I seem to be losing patience a bit lately. With people. Let me give you some examples.
I'm working on this website idea. Been working on it for about two months now, although I wouldn't call it full-time. In theory, I am cooperating with 3 other people, but I'm the only one who is job-less and therefore working on it the most. After discussing our idea and deciding on what to do I moved back to my parents' house and started working from home. Since our product is a website there's no need to see each other face to face all the time. I was hoping that working with other people would give me the motivation I need to see the project through to its release. Instead, I found out that the only person who can motivate me, is myself.
It's become quite clear to me that this idea of ours is a lot more on my mind than it is on theirs. This is not surprising. After all, they've got full-time jobs and other things to worry about (and I don't blame them for that at all!), whereas I have practically nothing else of importance to do. That's why I tend to do things myself first, and then when I'm not happy with the result, I ask the others to step in. This is also where I get frustrated, because this is exactly where the lack of mind-time shows. Whenever something pops up where I don't have confidence in my skills, I ask the others to look at it, but that's where the lack of project occupation in their mind shines through. When it comes down to it, it's faster and more efficient for me to learn whatever skill I don't already possess, than it is to ask one of the others who does possess that skill to spend time on it. Oh, the joys of having too much time on my hands. I can get skilled at a whole lot of things. I used to lazily wait for other people to do their tasks and spend my time doing something else while waiting, but I'm starting to realize that that method is not going to get me anywhere. If you want something done, do it yourself. Also: do it first, ask permission later.
Another such example is about my bicycle. I spent a shitload of money getting it in tip-top shape last week, yet the repairman said there was no need to fix my rear tube because it wasn't leaking, despite my specifically telling him to replace the rear tube because it was. I don't get how this can happen. The guy did an absolutely brilliant job on the chain and gears, yet he didn't see a need to fix the most important problem? Typical, I say. It's not his problem, so why bother? He'd rather fix stuff that costs a lot than replace a tube that cost 5 euros. I went to a different store, bought a new tube and replaced it myself. Other people could have done this for me, and could possibly have done a better of it than I did, but by doing it myself I improved my skills and decreased my reliance on other people. It's a different story but the message if the same. I cannot repeat this often enough: if you want something done, do it yourself. I'm still waiting for that special someone to prove me wrong on this..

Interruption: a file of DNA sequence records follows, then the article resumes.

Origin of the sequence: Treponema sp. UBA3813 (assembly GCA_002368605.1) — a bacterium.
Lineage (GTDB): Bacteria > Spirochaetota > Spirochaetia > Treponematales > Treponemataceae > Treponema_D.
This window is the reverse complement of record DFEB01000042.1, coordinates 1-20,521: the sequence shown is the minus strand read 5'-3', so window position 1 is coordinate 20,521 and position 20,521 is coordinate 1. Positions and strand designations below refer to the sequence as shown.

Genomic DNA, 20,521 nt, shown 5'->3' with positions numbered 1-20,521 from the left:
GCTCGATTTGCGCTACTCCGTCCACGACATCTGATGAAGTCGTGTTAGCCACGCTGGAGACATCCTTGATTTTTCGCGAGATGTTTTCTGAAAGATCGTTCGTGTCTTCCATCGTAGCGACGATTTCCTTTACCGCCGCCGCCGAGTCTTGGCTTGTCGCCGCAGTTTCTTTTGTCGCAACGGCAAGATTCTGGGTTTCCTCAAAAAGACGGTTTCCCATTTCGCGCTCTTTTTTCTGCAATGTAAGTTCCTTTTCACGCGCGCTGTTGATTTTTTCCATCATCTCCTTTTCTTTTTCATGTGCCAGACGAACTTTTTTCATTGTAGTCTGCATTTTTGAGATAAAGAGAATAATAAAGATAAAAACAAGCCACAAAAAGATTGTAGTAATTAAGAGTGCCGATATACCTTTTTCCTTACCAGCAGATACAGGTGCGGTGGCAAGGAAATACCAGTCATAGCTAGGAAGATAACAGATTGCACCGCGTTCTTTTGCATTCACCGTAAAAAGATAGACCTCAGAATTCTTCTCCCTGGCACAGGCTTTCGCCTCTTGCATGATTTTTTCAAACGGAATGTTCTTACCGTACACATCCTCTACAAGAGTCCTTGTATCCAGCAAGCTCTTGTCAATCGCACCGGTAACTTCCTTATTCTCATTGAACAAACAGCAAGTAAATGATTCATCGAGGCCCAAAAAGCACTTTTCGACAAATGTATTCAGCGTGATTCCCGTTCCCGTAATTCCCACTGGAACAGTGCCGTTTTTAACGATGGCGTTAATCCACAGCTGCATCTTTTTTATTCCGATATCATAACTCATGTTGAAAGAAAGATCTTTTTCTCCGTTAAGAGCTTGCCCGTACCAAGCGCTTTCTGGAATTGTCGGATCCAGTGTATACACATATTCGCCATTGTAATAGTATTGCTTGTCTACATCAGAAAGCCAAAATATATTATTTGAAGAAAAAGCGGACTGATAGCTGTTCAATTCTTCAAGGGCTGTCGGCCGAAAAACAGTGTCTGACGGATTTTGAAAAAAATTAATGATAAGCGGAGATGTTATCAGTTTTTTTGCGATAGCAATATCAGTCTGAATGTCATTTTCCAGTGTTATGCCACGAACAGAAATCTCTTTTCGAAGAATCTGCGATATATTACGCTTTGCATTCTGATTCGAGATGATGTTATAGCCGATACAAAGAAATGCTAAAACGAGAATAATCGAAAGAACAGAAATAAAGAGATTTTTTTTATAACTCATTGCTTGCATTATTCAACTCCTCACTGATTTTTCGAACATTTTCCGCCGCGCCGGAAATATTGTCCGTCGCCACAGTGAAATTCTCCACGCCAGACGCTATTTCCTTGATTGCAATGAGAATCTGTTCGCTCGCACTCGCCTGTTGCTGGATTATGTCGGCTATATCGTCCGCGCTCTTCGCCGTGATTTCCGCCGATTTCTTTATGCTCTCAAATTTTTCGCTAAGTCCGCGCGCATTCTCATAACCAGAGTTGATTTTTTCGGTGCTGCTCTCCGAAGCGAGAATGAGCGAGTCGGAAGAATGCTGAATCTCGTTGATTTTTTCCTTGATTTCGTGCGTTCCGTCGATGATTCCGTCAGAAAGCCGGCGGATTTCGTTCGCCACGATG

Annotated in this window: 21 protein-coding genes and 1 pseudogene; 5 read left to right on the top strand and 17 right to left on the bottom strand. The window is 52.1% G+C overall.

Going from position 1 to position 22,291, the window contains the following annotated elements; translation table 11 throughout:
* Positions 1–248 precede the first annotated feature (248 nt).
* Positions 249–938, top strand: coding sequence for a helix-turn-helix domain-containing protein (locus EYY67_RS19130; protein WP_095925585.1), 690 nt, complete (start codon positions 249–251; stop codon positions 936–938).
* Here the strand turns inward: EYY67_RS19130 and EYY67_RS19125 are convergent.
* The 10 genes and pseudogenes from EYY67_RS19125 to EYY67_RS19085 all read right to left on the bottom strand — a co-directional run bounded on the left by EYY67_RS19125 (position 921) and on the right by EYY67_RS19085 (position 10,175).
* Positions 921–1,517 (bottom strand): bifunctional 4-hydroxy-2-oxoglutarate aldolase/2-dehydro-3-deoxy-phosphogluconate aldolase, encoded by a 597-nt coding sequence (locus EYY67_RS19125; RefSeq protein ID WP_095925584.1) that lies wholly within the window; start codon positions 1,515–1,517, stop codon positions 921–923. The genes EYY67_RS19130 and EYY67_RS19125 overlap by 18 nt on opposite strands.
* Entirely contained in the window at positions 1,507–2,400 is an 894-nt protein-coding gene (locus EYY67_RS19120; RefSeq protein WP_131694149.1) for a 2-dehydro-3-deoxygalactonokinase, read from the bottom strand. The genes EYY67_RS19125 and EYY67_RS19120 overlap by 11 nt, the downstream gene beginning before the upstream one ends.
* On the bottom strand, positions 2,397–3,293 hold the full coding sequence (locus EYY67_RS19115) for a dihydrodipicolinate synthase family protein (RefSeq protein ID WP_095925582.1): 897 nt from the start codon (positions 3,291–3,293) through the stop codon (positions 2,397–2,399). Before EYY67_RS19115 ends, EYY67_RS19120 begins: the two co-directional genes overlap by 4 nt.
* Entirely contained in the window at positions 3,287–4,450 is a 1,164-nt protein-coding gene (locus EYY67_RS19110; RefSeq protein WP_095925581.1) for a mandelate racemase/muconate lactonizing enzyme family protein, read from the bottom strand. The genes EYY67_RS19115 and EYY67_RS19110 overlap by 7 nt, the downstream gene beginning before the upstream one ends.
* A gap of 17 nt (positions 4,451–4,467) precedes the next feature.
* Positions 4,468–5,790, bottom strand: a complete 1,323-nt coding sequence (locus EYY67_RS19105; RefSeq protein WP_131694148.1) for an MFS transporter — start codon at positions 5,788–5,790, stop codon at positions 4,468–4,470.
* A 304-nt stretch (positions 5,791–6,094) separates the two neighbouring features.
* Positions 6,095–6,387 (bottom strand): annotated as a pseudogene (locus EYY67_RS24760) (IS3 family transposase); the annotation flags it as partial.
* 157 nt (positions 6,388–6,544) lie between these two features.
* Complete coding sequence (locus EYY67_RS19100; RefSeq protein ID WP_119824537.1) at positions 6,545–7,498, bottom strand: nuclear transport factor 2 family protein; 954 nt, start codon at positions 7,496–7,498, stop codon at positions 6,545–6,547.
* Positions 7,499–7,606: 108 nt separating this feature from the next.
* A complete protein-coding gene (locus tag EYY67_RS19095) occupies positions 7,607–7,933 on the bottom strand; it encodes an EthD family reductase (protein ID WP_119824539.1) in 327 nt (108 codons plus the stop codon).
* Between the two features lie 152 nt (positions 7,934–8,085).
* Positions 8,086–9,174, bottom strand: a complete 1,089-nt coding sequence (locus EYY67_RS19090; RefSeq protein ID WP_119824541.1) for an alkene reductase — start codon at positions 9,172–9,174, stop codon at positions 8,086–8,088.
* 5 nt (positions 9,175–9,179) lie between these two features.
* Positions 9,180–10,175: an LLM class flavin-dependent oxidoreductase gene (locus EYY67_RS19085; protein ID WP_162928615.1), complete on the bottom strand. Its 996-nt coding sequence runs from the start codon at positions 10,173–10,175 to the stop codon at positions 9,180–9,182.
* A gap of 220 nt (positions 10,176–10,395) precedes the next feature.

The third example is the ignorant Facebook comment some guy made about the earthquake Japan. Normally I would not get riled up by something like this. I see a whole bunch of stupid stuff online every day, and I manage to ignore it perfectly. Even when I am more directly confronted by something I don't like, I tend to just avoid or ignore it. I certainly don't go out of my way to confront them with their stupidity, yet I did this time. I know what it's like to argue on the internet, but being confronted by such great stupidity in my vicinity, I couldn't help myself. I'm out of character, again.
I do still believe that avoidance is the best way to handle situations like this. Why start an argument if you can avoid one, right? The thing is, I've been perfecting my argument avoidance techniques for years now, and life gets really boring if you just ignore everything that bothers you. I'm not saying that my calling that Facebook commenter an asshole enlightened him and made him change his ways, but it sure as hell is satisfying to troll around a bit when you know you're in the right. Creating conflict can be a way of shining new light onto an issue. Perhaps it's time that I created a bit more conflict in my life.